100 BULLETS: BROTHER LONO #1

By: Brian Azzarello (story), Eduardo Risso (art)

The Story: Can you really repent when you’re still in the middle of your latest sin?

The Review: Some might say it’s a bit cocky, even foolhardy, to read a spin-off without having ever read the original series it actually spun off from.  What can I say?  Call me a fictional daredevil.  I sort of enjoy flinging myself into unknown situations and seeing if I can get a handle on them just by reading the circumstances.  What’s possibly more reprehensible is the fact that to date, I still have not read 100 Bullets, which I gather is rather seminal comics reading.

So yes, while that fact is enough to make me a terrible person, I must point out that it’s not entirely certain that having read 100 Bullets would necessarily make reading this series any more enlightening.*  The first issue of Brother Lono by and large functions pretty well on its own.  Azzarello steeps us completely in the heartless, violent world these characters exist in, and while he makes some introductions more effectively than others, you certainly have no problem sorting out the relationships among the cast.

From the fairly grisly fates of two men in this issue, it’s clear that Las Torres Gemelas (“The Twin Towers”) does not screw around—only I mean a much more serious word than “screw.”  Many writers, especially superhero writers, like to play around with torture and threats, but Azzarello uses them as they are meant to be used: a highly effective means to an end.  These criminals stretch their victims to the breaking point, going to the most dastardly lengths to extract what they want, only to leave the dissected pulp of humanity behind when they’re done.

With those kinds of elements lurking out in the streets, no wonder some criminals prefer to find asylum in prison.  The peace found within a jail cell is considered “vacation time,” a sort of breezy way of saying that for them, incarceration is about the only solace they can get.  You can see it in the terrified reaction of one man who’s told that his bail has been paid and he must leave.  When a person has to be dragged kicking and screaming out of prison, that’s a pretty rough world waiting for him out there.

Against the chaotic, unpredictable atrocities of these people, the clean-cut and systematic operations of the police just look absurdly ineffectual.  The cops here may not be entirely pure—in fact, they’re almost certainly not—but there’s a vaguely good-natured quality that makes them seem slightly more trustworthy.  Sheriff Cesar’s friendly bluntness with the eponymous Lono might have a twinge of condescension (when asked whom he was lumping Lono with, Cesar replies, “Every mother fucker who ain’t me.”), but that’s a sight better than the kind of finger-snipping punishments the criminals inflict upon each other.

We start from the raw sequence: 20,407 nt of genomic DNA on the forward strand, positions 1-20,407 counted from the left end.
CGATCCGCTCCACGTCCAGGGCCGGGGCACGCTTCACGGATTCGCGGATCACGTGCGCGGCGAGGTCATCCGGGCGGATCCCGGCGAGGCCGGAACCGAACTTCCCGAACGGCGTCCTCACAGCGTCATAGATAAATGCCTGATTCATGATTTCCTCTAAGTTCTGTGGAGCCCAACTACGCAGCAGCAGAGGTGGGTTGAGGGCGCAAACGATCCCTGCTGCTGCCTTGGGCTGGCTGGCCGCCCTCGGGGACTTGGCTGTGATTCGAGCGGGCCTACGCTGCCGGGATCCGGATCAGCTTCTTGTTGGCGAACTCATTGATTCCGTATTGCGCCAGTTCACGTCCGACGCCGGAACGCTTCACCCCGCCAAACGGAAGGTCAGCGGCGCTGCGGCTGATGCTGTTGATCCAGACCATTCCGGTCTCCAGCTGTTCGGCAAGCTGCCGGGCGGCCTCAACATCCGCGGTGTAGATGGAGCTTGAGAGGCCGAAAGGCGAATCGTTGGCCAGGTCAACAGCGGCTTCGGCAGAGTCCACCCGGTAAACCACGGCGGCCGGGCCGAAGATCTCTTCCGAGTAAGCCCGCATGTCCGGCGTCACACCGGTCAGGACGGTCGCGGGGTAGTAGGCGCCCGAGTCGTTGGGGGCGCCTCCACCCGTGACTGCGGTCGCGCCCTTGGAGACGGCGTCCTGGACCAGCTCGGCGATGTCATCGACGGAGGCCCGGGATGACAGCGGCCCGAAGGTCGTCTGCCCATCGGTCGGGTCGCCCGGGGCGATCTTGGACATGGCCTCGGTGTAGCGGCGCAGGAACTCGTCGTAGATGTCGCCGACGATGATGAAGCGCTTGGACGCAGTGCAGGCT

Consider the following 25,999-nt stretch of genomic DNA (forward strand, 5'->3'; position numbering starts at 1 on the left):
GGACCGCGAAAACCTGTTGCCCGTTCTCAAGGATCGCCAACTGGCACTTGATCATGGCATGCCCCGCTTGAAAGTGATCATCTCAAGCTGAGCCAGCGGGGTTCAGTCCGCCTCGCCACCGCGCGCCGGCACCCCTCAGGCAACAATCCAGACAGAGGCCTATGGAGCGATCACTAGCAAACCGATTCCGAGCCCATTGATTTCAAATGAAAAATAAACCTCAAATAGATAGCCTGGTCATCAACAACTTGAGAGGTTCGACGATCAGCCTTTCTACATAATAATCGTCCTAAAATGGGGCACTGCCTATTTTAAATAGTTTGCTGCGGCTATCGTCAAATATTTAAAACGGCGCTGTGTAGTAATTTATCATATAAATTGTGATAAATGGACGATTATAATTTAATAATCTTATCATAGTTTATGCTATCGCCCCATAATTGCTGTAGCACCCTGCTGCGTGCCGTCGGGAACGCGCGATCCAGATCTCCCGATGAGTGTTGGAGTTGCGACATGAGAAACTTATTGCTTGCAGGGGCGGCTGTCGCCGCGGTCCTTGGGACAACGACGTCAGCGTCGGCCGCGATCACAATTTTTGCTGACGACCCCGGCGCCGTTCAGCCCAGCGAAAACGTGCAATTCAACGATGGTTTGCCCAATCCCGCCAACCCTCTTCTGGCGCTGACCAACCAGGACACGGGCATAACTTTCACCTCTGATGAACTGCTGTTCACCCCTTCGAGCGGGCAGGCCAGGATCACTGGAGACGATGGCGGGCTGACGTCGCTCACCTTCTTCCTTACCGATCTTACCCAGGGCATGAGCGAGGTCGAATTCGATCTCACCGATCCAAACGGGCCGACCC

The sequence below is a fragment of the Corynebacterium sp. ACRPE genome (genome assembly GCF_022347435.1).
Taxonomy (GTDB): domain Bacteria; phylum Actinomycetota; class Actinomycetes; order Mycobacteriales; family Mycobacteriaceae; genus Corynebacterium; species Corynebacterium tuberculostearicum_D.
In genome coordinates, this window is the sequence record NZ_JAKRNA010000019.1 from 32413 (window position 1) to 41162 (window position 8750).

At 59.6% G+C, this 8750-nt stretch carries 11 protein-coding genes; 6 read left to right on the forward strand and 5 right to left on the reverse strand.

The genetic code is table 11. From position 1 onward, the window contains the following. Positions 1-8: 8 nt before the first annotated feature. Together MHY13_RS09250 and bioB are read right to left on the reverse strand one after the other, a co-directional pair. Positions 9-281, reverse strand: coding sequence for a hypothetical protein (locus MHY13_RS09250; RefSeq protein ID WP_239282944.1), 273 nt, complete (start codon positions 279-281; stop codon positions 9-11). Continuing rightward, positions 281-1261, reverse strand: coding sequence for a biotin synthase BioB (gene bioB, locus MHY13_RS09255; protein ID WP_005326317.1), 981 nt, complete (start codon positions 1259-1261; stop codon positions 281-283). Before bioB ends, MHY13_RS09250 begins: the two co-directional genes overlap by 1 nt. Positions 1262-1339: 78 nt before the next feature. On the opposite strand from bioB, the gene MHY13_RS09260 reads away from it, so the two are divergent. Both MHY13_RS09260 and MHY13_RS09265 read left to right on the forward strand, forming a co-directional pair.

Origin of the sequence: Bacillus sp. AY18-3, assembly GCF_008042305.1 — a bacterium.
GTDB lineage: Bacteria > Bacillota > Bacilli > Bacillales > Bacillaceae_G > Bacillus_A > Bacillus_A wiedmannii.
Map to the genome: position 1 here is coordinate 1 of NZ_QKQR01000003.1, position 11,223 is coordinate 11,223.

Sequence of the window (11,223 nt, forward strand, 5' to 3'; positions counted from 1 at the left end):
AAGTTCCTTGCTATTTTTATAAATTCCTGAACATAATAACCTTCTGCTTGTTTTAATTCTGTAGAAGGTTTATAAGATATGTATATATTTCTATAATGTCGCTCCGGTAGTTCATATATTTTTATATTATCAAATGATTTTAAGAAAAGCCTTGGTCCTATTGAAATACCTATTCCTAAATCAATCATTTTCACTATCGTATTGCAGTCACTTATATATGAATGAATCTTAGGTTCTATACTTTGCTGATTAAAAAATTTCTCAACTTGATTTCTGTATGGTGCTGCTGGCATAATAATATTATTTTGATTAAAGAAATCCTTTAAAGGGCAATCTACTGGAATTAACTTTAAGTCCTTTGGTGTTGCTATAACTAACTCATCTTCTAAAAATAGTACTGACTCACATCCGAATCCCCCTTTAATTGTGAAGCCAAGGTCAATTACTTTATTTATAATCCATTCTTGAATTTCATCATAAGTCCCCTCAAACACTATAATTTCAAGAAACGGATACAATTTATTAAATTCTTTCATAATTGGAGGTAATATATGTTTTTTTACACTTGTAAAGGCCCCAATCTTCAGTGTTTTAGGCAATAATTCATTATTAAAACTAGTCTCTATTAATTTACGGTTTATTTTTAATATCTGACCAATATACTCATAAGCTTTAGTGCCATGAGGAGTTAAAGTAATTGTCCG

Ultimately, no one can really escape some moral compromises in this bleak, dog-eat-dog world, which is probably why Azzarello seems so intent one exploring the overlap of crime and religion in this series.  Father Manny may reluctantly accept the money offered him by Las Torres Gemelas, but it’s not solely to keep himself in business; it’s to protect the desperate remnants leftover from the Twin Towers’ dirty work.  In that sense, you can see the Towers’ contribution as a kind of charity, probably the most sincere act they deign to perform.

It’s obvious why Risso and Azzarello are creatively made for each other.  Risso’s somewhat loose approach to figure-work seems to parallel Azzarello’s own tendency to meander in his script.  More than that, both share the same sensibility of tone: bleak, grim, with a little splash of paranoia.  There is hardly any redeeming beauty to any of Risso’s characters, and what little there is appears fragile, all the more ready to be crushed.  He seems to take pleasure in drawing large crowds full of individual faces, none of them looking worthy of trust.  Small wonder a recently released convict looks so nervous in those settings.

Conclusion: A solid, harrowing debut that operates quite well as its own beast, though its mileage may vary for fans of the series it spun off from.

Grade: B

– Minhquan Nguyen

Some Musings: * I should say, however, that I did some preliminary research (read: Wikipedia reading) on 100 Bullets so I have a modicum of understanding on that work.  That is to say, I’m not a total incompetent.

Grade

Conclusion